Overview of the six key drivers
The following key drivers are essential for all financial institutions to address in the development of their own survivor financial empowerment programmes. They will also help to improve access for other vulnerable communities and to reduce the risk of exploitation.
Collaborating with survivor support organisations
Collaboration between frontline survivor support organisations and banks is one of the most effective ways to build a strong and effective survivor financial empowerment programme. It helps to develop a stable and accessible pathway for survivors to navigate financial services.
Employee training and protecting vulnerable customers
Specialised trauma-informed training can increase survivor financial inclusion by providing quality support during the account opening process and beyond. It helps prevent negative experiences for survivors and also improves customer care for other vulnerable customers who have been exposed to trauma.
“There should be a relationship; you should want to know every single participant as much as you possibly can…it lays a foundation that’s almost unbreakable.”
Kayla Bright, Programme Director, Shyne
Internet banking is a key driver of survivor financial inclusion and long-term independence. It is vital that financial institutions take into account the need for digital inclusion, addressing data poverty and the lack of digital literacy skills among survivors.
Financial literacy education
Financial literacy education is paramount for survivors to develop financial independence and should be delivered in a trauma-informed manner, taking into account a survivor’s experiences and potential triggers. This will help to advance long-term financial independence and help survivors make informed decisions about their future.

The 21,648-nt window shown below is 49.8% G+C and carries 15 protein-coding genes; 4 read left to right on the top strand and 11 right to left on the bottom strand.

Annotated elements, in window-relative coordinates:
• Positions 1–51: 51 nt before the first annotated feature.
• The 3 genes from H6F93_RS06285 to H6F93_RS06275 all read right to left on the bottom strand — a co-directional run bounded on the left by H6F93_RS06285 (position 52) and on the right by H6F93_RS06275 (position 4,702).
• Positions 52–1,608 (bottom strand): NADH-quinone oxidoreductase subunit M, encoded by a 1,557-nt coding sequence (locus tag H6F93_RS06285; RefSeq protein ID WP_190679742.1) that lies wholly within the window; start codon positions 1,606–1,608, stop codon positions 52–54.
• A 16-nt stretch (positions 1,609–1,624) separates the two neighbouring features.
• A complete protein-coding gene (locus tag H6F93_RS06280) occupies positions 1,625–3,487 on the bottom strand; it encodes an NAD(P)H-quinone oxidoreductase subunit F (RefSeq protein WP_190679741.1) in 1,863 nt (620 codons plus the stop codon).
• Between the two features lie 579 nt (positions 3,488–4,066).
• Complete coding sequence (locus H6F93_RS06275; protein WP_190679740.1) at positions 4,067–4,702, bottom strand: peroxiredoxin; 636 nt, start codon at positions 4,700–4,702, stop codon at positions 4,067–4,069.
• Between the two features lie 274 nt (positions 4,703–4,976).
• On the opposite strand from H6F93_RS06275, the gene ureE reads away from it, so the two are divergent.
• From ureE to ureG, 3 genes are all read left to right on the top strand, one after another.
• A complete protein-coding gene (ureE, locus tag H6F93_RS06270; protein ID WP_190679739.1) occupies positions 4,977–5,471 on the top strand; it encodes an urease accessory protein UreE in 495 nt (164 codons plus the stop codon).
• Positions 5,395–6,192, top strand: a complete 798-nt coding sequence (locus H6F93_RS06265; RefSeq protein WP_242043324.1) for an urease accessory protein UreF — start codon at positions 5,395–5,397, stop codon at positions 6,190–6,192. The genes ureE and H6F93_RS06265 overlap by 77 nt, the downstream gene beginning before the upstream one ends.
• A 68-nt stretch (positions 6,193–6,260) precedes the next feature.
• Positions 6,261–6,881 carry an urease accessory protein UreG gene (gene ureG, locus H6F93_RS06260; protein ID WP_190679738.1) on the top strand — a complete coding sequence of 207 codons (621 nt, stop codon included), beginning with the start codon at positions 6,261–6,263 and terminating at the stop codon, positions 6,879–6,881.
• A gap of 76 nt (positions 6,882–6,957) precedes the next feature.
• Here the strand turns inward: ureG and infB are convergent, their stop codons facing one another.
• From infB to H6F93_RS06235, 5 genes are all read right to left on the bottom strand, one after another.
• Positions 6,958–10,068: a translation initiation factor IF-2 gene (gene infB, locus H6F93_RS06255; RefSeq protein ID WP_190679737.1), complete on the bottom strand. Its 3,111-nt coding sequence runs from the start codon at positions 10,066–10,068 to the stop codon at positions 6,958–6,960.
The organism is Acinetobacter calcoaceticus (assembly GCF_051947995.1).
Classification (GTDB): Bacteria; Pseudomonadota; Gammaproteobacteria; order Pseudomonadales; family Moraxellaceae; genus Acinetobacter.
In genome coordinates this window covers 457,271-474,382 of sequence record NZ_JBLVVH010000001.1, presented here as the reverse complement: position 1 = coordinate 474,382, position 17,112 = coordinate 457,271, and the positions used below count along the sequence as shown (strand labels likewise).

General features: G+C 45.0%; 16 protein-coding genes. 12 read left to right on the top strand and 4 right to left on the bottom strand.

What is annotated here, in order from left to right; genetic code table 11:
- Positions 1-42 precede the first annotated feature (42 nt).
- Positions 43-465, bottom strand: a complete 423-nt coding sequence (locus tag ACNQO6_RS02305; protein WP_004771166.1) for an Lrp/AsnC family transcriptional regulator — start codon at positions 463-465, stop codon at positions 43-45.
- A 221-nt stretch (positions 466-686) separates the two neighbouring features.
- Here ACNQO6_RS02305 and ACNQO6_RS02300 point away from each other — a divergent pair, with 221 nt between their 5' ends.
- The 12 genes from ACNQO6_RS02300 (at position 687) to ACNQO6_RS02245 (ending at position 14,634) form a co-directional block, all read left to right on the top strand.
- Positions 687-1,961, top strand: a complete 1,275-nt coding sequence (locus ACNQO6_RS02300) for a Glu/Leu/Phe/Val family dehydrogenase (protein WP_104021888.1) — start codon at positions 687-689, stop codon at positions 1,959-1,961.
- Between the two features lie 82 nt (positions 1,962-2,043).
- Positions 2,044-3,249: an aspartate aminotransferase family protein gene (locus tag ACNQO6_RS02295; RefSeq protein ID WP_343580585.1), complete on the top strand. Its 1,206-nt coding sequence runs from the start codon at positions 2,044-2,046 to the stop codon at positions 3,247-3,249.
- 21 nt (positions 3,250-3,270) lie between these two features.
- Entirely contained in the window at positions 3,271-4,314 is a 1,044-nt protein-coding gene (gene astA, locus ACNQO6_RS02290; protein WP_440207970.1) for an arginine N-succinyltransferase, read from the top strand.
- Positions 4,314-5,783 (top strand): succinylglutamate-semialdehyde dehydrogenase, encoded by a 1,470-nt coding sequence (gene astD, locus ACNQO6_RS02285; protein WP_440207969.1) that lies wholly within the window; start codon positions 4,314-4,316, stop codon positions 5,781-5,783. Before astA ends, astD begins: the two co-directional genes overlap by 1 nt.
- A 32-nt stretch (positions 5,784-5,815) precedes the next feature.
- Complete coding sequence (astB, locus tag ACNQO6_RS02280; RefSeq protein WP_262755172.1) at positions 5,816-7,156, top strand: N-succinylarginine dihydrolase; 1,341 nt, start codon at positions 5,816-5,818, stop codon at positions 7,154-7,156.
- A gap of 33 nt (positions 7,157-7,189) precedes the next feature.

“Every survivor we work with has struggled with their finances. How to manage debt and make sustainable budgets… Mismanagement can result in a real dent in self-esteem.”
Emily Chalke, Co-Director, Ella’s
Employability support for survivors can help to provide holistic, long-term financial independence and the chance for a survivor to move on with their lives. There are amazing opportunities to support survivors in this way. However, current initiatives across the financial industry are limited.
“I love working with the general public; it has given me a lovely boost of energy… this placement has been so important to me because I’m no longer sitting all day in the house, which was bad for my mental health.”
Bright Future Survivor Participant
Access to wider banking services and funding
Access to wider banking services is vital to a survivor’s financial independence, helping a survivor to move on with their life and start building for a better future. Beyond a basic bank account, financial institutions should support survivors to access a savings account, support for small businesses, and, when appropriate, personal lending and borrowing products.